In addition, according to Slepian-Wolf theorem [12], the theoretical limit of lossless compression of vector l is improved to the conditional entropy H (l|v), with the help of side information v, where l and v are correlated with Pr( li vi ) < 0.5. Since stuck cells stay in the highest level as shown in Figure 2, the voltage level vector R from data pages provides side information to improve the efficiency of source codes. In other words, if the R ̂ j L 2 s , the j th cell is not stuck, i.e., lj = 0, where R ̂ j is the hard-decision of Rj [11]. Let us describe the side information by the vector v=[ v 0 , v 1 ,, v n 1 ], where vi = 0 if R ̂ j L 2 s ; else vi = 1. Then, the cell is stuck, i.e., lj = 1 only if vi = 1. Suppose that the data bit is discrete uniform distribution in ‘0’ and ‘1’. Recall that the transition probability is p. The probability of stuck errors is p (2 s−1)/2s, since there is a probability 1/2s that stuck cells are coincidentally written into L 2 s such that no errors occur in these cells. Then, the probability that vi = 1 is p+(1p)/ 2 s = 1 + p ( 2 s 1 ) 2 s and the conditional probabilities are Pr ( li = 0| vi = 0) = 1, Pr ( li = 1| vi = 0) = 0, Pr( l i =0| v i =1)= 1 1 + p ( 2 s 1 ) , and Pr( l i =1| v i =1)= p ( 2 s 1 ) 1 + p ( 2 s 1 ) . Thus, the conditional entropy H (l|v)

lllH ( l | v ) = n H ( l i | v i ) = n 1 + p ( 2 s 1 ) 2 s Pr ( l i = 1 | v i = 1 ) log 2 1 Pr ( l i = 1 | v i = 1 ) + Pr ( l i = 0 | v i = 1 ) log 2 1 Pr ( l i = 0 | v i = 1 ) , = n ( 1 + p ( 2 s 1 ) ) 2 s p ( 2 s 1 ) 1 + p ( 2 s 1 ) log 2 p ( 2 s 1 ) 1 + p ( 2 s 1 ) + 1 1 + p ( 2 s 1 ) log 2 1 1 + p ( 2 s 1 ) .

Thus, the compression rate Rsc of source codes is about

R sc H ( l | v ) s n .

Suppose that the code rate of the LDPC code is Rcc , then the overall code rate of the concatenation scheme is

R or = R cc /(1+ R sc ).

The stuck location changes much slower, since stuck cells occur only after many P/E cycles on data pages. In other words, P/E cycles happen much less often in the compressed location pages than data pages. Thus, we could consider that compressed location pages contain few errors before the flash memories die. A high rate and short ECC is strong enough to guarantee the reliability, which has a small impact on the overall code rate. From brevity, we does not involve the error correcting issue of compressed location pages in this article.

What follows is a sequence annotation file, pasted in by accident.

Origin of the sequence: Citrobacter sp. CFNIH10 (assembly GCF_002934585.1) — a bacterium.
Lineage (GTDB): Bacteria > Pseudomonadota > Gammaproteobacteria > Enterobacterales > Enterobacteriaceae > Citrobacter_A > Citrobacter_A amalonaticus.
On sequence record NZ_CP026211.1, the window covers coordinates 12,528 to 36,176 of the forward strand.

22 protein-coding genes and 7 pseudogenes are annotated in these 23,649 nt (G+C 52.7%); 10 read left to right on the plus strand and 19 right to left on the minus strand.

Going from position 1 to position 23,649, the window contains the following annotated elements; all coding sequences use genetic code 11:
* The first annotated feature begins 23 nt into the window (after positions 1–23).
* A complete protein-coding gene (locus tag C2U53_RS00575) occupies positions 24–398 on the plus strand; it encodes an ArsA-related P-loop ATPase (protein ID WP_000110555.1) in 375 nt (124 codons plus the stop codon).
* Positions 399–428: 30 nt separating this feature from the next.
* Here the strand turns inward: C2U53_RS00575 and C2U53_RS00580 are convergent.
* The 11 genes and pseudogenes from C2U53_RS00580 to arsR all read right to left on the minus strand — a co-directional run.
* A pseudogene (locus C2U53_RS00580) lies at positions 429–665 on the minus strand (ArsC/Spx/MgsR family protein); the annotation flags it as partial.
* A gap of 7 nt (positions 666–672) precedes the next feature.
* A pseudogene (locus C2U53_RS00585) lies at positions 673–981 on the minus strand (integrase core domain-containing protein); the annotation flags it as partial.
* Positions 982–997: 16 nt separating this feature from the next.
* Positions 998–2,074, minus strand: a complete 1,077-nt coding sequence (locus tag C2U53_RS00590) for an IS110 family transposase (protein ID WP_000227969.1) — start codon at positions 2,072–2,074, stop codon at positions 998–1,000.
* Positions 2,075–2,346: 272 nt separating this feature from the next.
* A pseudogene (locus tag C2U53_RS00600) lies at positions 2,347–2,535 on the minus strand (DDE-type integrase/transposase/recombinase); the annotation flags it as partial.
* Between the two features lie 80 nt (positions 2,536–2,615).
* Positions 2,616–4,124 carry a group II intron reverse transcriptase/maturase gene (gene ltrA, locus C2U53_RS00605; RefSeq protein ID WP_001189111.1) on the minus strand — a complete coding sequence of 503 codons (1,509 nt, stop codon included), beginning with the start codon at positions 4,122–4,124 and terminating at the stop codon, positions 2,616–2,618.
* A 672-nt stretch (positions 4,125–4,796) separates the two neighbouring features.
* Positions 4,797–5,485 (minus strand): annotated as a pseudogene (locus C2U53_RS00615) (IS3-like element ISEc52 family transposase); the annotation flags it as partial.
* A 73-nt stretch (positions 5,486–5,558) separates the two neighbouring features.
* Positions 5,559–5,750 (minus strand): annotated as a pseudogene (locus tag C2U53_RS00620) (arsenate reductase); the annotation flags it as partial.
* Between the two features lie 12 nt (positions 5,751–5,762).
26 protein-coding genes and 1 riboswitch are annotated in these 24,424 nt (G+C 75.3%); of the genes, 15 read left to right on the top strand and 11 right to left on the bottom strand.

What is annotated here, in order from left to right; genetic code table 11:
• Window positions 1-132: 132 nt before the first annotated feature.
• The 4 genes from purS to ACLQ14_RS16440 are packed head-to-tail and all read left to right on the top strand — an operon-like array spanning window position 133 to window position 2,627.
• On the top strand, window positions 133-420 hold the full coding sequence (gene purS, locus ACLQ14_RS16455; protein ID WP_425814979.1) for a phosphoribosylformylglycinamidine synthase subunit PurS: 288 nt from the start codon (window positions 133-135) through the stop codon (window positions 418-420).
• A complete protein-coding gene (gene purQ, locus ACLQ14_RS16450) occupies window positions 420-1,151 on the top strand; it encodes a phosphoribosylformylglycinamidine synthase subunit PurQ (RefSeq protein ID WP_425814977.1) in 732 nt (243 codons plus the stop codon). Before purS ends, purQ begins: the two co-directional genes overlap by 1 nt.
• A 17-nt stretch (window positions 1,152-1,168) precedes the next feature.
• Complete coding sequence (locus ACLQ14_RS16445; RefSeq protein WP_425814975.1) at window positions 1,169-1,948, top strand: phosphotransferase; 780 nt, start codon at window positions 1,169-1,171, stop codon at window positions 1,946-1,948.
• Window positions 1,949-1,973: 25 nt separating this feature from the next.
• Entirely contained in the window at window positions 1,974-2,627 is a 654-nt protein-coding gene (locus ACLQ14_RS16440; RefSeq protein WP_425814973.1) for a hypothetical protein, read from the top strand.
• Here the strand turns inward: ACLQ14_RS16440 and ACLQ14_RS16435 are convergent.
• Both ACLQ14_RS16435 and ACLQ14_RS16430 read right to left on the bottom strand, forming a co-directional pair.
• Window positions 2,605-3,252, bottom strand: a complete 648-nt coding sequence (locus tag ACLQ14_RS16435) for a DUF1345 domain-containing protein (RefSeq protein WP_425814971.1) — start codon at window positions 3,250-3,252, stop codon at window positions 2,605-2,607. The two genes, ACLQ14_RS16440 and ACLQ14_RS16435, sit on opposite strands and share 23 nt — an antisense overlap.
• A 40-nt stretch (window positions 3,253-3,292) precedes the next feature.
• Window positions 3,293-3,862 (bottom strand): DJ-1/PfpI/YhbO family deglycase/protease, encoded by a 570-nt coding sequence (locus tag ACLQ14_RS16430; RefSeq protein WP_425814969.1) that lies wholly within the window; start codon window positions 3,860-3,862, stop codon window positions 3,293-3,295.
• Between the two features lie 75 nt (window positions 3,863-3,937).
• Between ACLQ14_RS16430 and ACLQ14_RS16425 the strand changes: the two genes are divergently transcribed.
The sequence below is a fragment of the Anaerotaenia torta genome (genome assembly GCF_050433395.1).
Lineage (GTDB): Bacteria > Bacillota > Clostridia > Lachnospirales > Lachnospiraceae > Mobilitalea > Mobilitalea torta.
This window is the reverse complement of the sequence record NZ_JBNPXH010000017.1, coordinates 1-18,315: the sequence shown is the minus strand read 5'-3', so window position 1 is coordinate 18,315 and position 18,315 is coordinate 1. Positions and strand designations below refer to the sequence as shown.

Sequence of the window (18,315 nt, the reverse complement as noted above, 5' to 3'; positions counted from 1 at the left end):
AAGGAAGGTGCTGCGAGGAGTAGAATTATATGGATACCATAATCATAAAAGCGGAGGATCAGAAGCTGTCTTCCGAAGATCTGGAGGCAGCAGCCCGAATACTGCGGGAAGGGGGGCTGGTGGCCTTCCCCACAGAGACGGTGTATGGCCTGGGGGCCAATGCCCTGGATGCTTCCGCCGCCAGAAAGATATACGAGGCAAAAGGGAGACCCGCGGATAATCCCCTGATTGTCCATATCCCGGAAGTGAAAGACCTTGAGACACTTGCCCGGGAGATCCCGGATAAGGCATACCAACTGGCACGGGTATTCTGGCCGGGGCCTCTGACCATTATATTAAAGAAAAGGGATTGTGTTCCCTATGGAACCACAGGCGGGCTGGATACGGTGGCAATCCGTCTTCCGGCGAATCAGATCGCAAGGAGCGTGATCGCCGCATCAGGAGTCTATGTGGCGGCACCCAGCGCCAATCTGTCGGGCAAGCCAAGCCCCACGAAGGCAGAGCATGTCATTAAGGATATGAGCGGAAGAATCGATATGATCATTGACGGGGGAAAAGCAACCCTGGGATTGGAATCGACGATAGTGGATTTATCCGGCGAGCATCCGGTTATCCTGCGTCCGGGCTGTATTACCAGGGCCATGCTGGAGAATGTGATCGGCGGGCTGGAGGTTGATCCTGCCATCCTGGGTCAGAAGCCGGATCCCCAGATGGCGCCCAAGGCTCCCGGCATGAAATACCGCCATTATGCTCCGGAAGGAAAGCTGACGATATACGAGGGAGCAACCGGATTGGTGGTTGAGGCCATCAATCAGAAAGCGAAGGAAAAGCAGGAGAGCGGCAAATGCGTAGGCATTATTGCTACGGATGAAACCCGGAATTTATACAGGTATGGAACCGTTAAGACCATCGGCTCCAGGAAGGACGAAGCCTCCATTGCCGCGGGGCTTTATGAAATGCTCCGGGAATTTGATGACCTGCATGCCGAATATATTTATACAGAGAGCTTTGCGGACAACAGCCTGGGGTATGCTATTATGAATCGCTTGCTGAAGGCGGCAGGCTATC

It is clear that the proposed scheme takes about H (l|v) bits to record the stuck locations. On the other hand, the stuck sub-channel is replaced by the erasure sub-channel, which has larger channel capacity. Recall the capacity of the erasure sub-channel Cs (4) and the capacity of the erasure sub-channel (5). We define the memory cost of source codes as

C mc =1 C e / ( 1 + R sc ) C s =1 C e C s ( 1 + R sc ) .

In Figure 7, we show that the memory cost is moderately low and grows almost linearly with the transition probability p when p is less than 0.02. It is also worth to mention that the combination of the BEC sub-channel and the AWGN channel is inherent better the combination of the stuck sub-channel and the AWGN channel for the soft-decision decoders, since the harmful wrong LLRs have been removed with the help of source codes. As we will show in the next section, the proposed scheme outperforms the traditional ECC only scheme.

Figure 7

Memory cost of the concatenation scheme.

Simulation results